Case Status: Petition for Certiorari denied October 7, 2019.

Seeberger v. Davenport Civil Rights Commission et al.

  • U.S. Supreme Court

Fined for Offensive Speech

Seeberger rented rooms in a single family house that she owned.  In 2013, she rented a room to Michelle Schreurs and her then fifteen-year-old daughter for $300 per month.  In the fall of 2014, Seeberger noticed a bottle of pre-natal vitamins on the kitchen counter.  At that point, Schreurs and her daughter were the only tenants.  Seeberger texted Schreurs asking, “Is there anything I should know about?”

The next day, Seeberger went to the house and asked Schreurs directly about the vitamins.  Upon hearing that Schreurs’ daughter was pregnant, Seeberger told Schreurs, “You’re going to have to leave.”

Schreurs was upset and asked why she would have to leave. Seeberger responded, “You don’t even pay rent on time the way it is . . . now you’re going to bring another person into the mix.”  Seeberger also remarked that “she is taking prenatal vitamins,” so “obviously you’re going to keep the baby.”   Schreurs and her daughter moved out three weeks later.

Schreurs soon after filed a complaint with the Davenport Civil Rights Commission, which has the authority to investigate complaints of discrimination under Davenport’s housing discrimination ordinance, which is modeled after the federal law.  Following a hearing, an Administrative Law Judge found that Seeberger had made discriminatory statements regarding familial status based on the following findings:

Seeberger immediately terminated Schreurs’s tenancy after finding out her teenage daughter was pregnant. Seeberger testified she was disappointed with Schreurs and believed Schreurs had taken advantage of her. Seeberger relayed she thought Schreurs was irresponsible when she permitted her teenage daughter to become pregnant. During the hearing Seeberger testified adding a third person to the family was no different than if Schreurs had purchased a new Cadillac. Seeberger testified she would not take a vacation she could not pay for in advance. An ordinary listener listening to Seeberger’s statements would find her statements discriminatory on the basis of familial status. Seeberger engaged in a discriminatory housing practice by making the statements.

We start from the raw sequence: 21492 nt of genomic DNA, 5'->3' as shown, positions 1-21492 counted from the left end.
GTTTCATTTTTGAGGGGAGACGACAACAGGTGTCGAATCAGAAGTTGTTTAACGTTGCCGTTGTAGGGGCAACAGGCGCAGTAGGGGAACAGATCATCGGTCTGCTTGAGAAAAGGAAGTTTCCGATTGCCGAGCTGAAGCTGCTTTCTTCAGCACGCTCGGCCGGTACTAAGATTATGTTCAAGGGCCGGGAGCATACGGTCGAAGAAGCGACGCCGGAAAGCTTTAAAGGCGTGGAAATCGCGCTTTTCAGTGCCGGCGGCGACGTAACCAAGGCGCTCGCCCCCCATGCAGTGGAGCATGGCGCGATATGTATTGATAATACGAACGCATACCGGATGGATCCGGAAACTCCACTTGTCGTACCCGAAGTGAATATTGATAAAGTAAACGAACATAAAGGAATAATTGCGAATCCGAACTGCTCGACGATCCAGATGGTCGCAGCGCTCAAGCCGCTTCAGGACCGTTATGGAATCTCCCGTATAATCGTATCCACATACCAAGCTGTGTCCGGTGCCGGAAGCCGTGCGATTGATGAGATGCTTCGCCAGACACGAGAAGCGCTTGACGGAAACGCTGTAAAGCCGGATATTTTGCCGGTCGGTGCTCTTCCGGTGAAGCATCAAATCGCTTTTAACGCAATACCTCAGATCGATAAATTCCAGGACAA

The District Court upheld the finding on the grounds that the state has greater latitude to regulate commercial speech and that “it is well settled that discriminatory statements made in the context of housing are illegal.”  The Iowa Court of Appeals “assumed without deciding” that [Seeberger’s] statements concerned a lawful activity, but ruled that that the state has a substantial interest in “prohibiting landlords from subjecting prospective tenants to the stigmas associated with being knowingly discriminated against.”  The Iowa Supreme Court affirmed this portion of the Court of Appeals ruling without addressing Seeberger’s First Amendment argument.

There are many good reasons to set aside the Iowa rulings, one of which being that eliminating offense has never been an adequate governmental interest to support a band on speech.  Moreover, as the Seventh Circuit observed in another case, “any rule that forbids truthful advertising of a transaction that would be substantively lawful encounters serious problems under the first amendment.”

Although the Davenport municipal code prohibits advertising a discriminatory preference in housing, Seeberger’s comments were not an advertisement — they were an explanation for a legal housing eviction. Seeberger was renting out a room in the one house that she owned, so she was not subject to the municipal codes prohibition on familial status discrimination, which only applies to owners of four or more homes. Accordingly, there was no plausible justification for punishing such speech since it does not facilitate illegal discrimination.

Even if the eviction had been illegal, there would have been no legitimate reason for separately punishing the speech.  Admitting a discriminatory reason for an unlawful eviction could provide evidence to prosecute an illegal eviction.  There would be no reason to separately punish the confession.

In the absence of a legitimate state interest in punishing a truthful explanation of the reason for a lawful eviction, Davenport effectively punished Seeberger’s speech because officials found it distasteful and hurtful.  However, the First Amendment does not permit Davenport to punish speech simply because it expresses a point of view that city officials find objectionable.

Updates on this Case

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CIR Defends Homeowner Fined for Telling the Truth

  • Case Updates

[Update: Petition Denied 10-7-19] On May 16, 2019 CIR filed a petition for writ of certiorari with the US Supreme Court asking it to review a decision of the Iowa Supreme Court holding a landlord…

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